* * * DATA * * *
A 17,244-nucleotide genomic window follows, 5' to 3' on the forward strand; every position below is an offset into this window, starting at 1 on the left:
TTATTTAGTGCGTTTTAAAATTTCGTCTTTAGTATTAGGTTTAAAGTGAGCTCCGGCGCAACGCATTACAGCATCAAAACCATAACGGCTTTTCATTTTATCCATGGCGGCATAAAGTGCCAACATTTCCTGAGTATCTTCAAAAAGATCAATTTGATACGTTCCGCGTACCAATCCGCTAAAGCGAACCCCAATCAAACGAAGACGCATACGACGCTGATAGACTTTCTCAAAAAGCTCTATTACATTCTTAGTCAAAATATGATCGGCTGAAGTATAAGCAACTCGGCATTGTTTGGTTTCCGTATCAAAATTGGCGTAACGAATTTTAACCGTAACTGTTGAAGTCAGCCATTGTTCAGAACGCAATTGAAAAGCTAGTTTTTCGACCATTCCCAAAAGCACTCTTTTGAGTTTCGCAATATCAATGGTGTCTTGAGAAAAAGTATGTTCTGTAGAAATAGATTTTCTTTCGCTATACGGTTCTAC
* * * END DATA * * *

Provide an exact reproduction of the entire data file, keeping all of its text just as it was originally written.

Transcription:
A 17,244-nucleotide genomic window follows, 5' to 3' on the forward strand; every position below is an offset into this window, starting at 1 on the left:
TTATTTAGTGCGTTTTAAAATTTCGTCTTTAGTATTAGGTTTAAAGTGAGCTCCGGCGCAACGCATTACAGCATCAAAACCATAACGGCTTTTCATTTTATCCATGGCGGCATAAAGTGCCAACATTTCCTGAGTATCTTCAAAAAGATCAATTTGATACGTTCCGCGTACCAATCCGCTAAAGCGAACCCCAATCAAACGAAGACGCATACGACGCTGATAGACTTTCTCAAAAAGCTCTATTACATTCTTAGTCAAAATATGATCGGCTGAAGTATAAGCAACTCGGCATTGTTTGGTTTCCGTATCAAAATTGGCGTAACGAATTTTAACCGTAACTGTTGAAGTCAGCCATTGTTCAGAACGCAATTGAAAAGCTAGTTTTTCGACCATTCCCAAAAGCACTCTTTTGAGTTTCGCAATATCAATGGTGTCTTGAGAAAAAGTATGTTCTGTAGAAATAGATTTTCTTTCGCTATACGGTTCTAC